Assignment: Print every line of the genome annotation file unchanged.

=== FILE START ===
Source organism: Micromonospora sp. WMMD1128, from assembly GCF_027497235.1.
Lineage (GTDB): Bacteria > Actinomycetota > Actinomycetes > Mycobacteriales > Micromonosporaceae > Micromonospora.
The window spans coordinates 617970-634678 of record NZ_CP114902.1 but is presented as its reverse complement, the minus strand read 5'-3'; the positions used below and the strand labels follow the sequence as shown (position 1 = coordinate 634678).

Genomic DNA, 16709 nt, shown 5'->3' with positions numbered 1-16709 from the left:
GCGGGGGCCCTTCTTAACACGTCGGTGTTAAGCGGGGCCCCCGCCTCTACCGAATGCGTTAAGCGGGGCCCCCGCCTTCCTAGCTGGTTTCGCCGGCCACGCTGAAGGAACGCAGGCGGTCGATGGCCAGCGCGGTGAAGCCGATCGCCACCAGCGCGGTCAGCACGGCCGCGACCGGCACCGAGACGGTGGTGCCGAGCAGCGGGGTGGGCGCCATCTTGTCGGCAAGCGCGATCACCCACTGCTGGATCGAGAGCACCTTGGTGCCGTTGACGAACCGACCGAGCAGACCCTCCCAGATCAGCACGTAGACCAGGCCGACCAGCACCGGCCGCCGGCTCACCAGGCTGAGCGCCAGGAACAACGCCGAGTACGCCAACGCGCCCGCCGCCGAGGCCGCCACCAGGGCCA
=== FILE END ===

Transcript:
Source organism: Micromonospora sp. WMMD1128, from assembly GCF_027497235.1.
Lineage (GTDB): Bacteria > Actinomycetota > Actinomycetes > Mycobacteriales > Micromonosporaceae > Micromonospora.
The window spans coordinates 617970-634678 of record NZ_CP114902.1 but is presented as its reverse complement, the minus strand read 5'-3'; the positions used below and the strand labels follow the sequence as shown (position 1 = coordinate 634678).

Genomic DNA, 16709 nt, shown 5'->3' with positions numbered 1-16709 from the left:
GCGGGGGCCCTTCTTAACACGTCGGTGTTAAGCGGGGCCCCCGCCTCTACCGAATGCGTTAAGCGGGGCCCCCGCCTTCCTAGCTGGTTTCGCCGGCCACGCTGAAGGAACGCAGGCGGTCGATGGCCAGCGCGGTGAAGCCGATCGCCACCAGCGCGGTCAGCACGGCCGCGACCGGCACCGAGACGGTGGTGCCGAGCAGCGGGGTGGGCGCCATCTTGTCGGCAAGCGCGATCACCCACTGCTGGATCGAGAGCACCTTGGTGCCGTTGACGAACCGACCGAGCAGACCCTCCCAGATCAGCACGTAGACCAGGCCGACCAGCACCGGCCGCCGGCTCACCAGGCTGAGCGCCAGGAACAACGCCGAGTACGCCAACGCGCCCGCCGCCGAGGCCGCCACCAGGGCCA